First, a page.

Coxsackie B virus serology and Type 1 diabetes mellitus: a systematic review of published case-control studies
Article first published online: 19 MAY 2004
Volume 21, Issue 6, pages 507–514, June 2004
How to Cite
Green, J., Casabonne, D. and Newton, R. (2004), Coxsackie B virus serology and Type 1 diabetes mellitus: a systematic review of published case-control studies. Diabetic Medicine, 21: 507–514. doi: 10.1111/j.1464-5491.2004.01182.x
- Issue published online: 19 MAY 2004
- Article first published online: 19 MAY 2004
- Accepted 4 September 2003
- diabetes mellitus Type 1;
- coxsackievirus infections;
- systematic review
Background Enteroviruses, in particular Coxsackie B4, have been implicated in the aetiology of Type 1 diabetes mellitus, but the epidemiological evidence has not been systematically evaluated.
Methods Systematic review of evidence from published controlled studies of the relationship between Coxsackie B virus serology and incident or prevalent Type 1 diabetes mellitus. Studies were identified through a Medline search (1966 to 2002), supplemented by references from identified papers and hand search of relevant journals. All studies (full papers, abstracts or letters) with data adequate for calculation of unadjusted odds ratios (with 95% confidence intervals) for Type 1 diabetes mellitus in relation to Coxsackie B virus serology were included.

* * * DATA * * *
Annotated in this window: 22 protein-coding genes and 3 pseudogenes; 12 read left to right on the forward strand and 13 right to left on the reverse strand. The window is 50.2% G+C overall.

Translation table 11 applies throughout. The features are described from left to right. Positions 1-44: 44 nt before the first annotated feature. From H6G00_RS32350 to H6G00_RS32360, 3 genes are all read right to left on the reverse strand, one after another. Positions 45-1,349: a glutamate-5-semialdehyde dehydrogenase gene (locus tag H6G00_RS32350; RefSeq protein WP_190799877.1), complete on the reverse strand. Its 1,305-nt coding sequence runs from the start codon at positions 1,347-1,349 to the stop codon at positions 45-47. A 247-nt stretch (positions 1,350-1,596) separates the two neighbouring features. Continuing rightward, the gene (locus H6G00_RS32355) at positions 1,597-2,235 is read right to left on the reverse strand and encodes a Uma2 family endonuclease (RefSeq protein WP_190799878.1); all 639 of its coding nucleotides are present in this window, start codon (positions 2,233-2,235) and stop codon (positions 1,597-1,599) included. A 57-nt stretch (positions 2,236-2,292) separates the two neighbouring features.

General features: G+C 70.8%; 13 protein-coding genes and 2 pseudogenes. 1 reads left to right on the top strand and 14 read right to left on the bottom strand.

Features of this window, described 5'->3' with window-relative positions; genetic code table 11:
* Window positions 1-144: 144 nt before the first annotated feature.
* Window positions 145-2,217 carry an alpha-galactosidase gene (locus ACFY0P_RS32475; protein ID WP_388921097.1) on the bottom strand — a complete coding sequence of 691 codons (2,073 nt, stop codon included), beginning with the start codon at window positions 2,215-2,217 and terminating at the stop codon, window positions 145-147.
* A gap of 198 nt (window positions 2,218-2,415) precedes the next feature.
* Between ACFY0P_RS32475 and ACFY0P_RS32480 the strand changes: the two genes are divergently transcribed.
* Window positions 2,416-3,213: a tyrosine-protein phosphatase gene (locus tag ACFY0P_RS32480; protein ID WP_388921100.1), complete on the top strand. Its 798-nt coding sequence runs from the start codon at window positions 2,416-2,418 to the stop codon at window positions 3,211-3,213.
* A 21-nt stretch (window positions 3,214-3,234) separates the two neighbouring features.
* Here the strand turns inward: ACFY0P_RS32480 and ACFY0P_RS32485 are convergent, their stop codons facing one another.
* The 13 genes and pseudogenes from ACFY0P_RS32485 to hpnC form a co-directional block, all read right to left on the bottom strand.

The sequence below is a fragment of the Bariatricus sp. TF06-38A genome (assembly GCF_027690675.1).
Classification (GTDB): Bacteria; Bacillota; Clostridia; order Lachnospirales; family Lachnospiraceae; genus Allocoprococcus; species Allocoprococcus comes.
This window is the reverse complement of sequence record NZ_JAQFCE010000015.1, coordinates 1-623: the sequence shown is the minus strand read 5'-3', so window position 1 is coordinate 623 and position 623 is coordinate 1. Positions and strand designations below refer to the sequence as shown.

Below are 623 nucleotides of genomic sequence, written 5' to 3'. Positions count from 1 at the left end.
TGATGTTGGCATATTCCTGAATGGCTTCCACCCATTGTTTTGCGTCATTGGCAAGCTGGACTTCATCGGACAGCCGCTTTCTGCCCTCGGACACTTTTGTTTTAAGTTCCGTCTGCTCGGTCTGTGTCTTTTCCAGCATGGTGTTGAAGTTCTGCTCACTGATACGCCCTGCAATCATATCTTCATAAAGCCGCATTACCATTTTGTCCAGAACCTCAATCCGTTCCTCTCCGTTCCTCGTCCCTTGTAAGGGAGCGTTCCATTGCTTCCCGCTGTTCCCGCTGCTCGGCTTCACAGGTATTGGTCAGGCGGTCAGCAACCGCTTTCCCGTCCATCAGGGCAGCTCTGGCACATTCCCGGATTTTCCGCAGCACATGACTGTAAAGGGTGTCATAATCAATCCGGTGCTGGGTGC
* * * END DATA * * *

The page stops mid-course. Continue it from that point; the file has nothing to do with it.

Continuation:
Results The review included 26 case-control studies; no cohort study met the inclusion criteria. Odds ratios for Type 1 diabetes mellitus in serology-positive vs. serology-negative subjects ranged from 0.2 to 22.3. For Coxsackie B (any serotype) 7/13 studies had point estimates significantly greater than 1.0 (P < 0.05). For Coxsackie B3, Coxsackie B4 and Coxsackie B5-specific assays, 1/11, 6/17 and 1/11 studies, respectively, had point estimates significantly greater than 1.0. Summary odds ratios were not calculated because of doubts about the validity of individual study estimates, heterogeneity between studies, and the possibility of publication bias.
Conclusions The results of these studies are inconsistent and do not provide convincing evidence for or against an association between Coxsackie B virus infection and Type 1 diabetes mellitus. Better designed studies using effective assays are needed to resolve this important issue.